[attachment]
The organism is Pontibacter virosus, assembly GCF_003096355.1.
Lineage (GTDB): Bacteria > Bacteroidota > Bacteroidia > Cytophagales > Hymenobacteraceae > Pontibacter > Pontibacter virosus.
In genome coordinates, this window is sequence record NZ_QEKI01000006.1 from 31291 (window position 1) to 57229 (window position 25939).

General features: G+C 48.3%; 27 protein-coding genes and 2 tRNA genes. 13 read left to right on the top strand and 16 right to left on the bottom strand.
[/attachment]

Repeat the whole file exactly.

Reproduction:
The organism is Pontibacter virosus, assembly GCF_003096355.1.
Lineage (GTDB): Bacteria > Bacteroidota > Bacteroidia > Cytophagales > Hymenobacteraceae > Pontibacter > Pontibacter virosus.
In genome coordinates, this window is sequence record NZ_QEKI01000006.1 from 31291 (window position 1) to 57229 (window position 25939).

General features: G+C 48.3%; 27 protein-coding genes and 2 tRNA genes. 13 read left to right on the top strand and 16 right to left on the bottom strand.